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zurekx

Easy questions about raytracing (lighting/texture filtering)

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Just a few simple questions about raytracing. Right now I use Phong in my ray tracer. I'm thinking about using area light sources instead (to get soft shadows). If I use area sources, I don't need the specular term in Phong right? Since that part will be taken care of by the reflections? Secondly, what kind of texture filtering should I use? I don't need mip-mapping right, since I use super sampling? But should I have bilinear filtering?

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You'll need phong specular highlight even though you'll use reflection ... because it's highligth, not reflection.

Texture filtering - surely do bilinear texture filtering, then do some mip-mapping and you may try some anisotropic filters, or SAT filtering. If you'd like to do no mip mapping you have to do cone-tracing to solve correctly aliasing of textures and edges.

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Thanks!

But isn't highlighting reflections of the light source? I mean I have area light sources, and rays can intersect them, wouldnt that work?

Okey thanks! But doesn't supersampling solve the minification problem? If I send 100 rays through each pixel, would that be kind of "mipmapping" since I would get the average of the texels?

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Original post by zurekx
Okey thanks! But doesn't supersampling solve the minification problem? If I send 100 rays through each pixel, would that be kind of "mipmapping" since I would get the average of the texels?

It helps but it doesn't solve it in the general sense, in that to get the "equivalent" of mipmapping, you'd potentially be needing to send a number of rays through each pixel equal to the number of texels of resolution in the maximum sized texture in the scene. i.e. if you use a 1024x1024 texture, you need to be sending at least 1024x1024 rays per pixel in the worst case to avoid aliasing from texture mapping... ouch!

The general case is not this catostrophic, but it remains true that texture filtering is *much* more efficient than general super-sampling, and thus it is used in almost every high quality renderer.

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Original post by zurekx
Thanks!

But isn't highlighting reflections of the light source? I mean I have area light sources, and rays can intersect them, wouldnt that work?


In the end it is all about reflections and luminaires. What is known as "reflection" in raster-graphics is specular reflection in Realistic Image Synthesis (e.g. Monte Carlo Ray Tracing). What is known as non-reflecting surfaces in raster, is diffuse reflection in RIS.

Perfect specular reflection scatters a light particle of a given incoming direction into just one outgoing direction, while diffuse reflections scatter a particle of incoming light over the whole hemisphere 2*PI*r^2.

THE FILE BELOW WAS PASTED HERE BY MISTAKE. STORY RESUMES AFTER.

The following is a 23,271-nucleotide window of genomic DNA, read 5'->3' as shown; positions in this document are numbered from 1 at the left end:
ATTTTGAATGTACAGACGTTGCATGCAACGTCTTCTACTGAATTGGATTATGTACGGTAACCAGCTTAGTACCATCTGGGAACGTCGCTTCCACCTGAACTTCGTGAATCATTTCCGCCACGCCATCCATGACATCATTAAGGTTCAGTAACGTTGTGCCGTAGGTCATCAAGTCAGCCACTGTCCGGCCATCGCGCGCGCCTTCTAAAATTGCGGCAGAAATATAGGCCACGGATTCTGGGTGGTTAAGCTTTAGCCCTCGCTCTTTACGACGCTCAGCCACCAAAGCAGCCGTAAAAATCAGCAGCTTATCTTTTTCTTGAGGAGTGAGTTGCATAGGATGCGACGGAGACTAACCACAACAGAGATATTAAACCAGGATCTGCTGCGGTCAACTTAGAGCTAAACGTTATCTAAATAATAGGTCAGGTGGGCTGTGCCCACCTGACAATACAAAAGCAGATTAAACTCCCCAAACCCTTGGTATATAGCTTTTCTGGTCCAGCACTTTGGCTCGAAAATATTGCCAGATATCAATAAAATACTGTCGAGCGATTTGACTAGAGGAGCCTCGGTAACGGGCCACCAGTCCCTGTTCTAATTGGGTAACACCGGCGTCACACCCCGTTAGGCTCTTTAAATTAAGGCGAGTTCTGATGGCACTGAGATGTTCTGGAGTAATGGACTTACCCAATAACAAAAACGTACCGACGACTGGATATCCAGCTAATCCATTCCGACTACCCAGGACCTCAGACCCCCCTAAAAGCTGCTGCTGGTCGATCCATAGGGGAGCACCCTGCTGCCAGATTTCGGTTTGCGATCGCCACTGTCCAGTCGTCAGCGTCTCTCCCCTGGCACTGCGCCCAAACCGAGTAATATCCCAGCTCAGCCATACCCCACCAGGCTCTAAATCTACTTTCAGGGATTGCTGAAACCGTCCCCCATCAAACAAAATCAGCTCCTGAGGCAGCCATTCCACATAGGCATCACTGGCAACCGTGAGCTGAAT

Furthermore, in the real world there are no point light sources, they are a hack, have zero area and are thus singularities, emitting no light because of no mass that yields to no energy, and emitting an infinite amount of light at the same time.

If you do Realistic Ray Tracing for quite a while, then you will recognize how much equivalence is in all that stuff. And how many hacks are in Raster Graphics. You will see that Phong is a hack as well (it is non-symmetric, i.e. the incoming amount of light is another than the outgoing amount, which clearly breaks the law of energy conservation).


While I probably haven't given you an answer to your question, maybe the information can help you in general; I am really talking too much. But if you're interested in more, I could invite you too my old blog, which has some links (http://greenhybrid.net/archive) and to the Famous http://ompf.org/forum, a community of beginners and experts (actually many researchers) in Ray Tracing.

Some names to be googled: Eric Veach, Peter Shirley, Ingo Wald, Thierry Berger-Perrin (tbp), Thomas Ludwig (lycium) ... many more (look at ompf)

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Thanks for your answers!

AndyTX: Thanks, probably should use it, right now the situation isn't that bad, since I have fairly small textures and all objects are pretty large.

greenhybrid: Thanks :) I know Phong is a hack, right now Im only using the diffuse part of Phong(Lambertian). But suppose I have a (partially)reflective polygon. I also have a spherical light source. I give the light a very very high intensity (not when I calculate the diffuse light, but when a ray intersects (i.e. is reflected) to the spherical light. Isn't this "real" specular highlighting? That the light source is perfectly reflected in the object?

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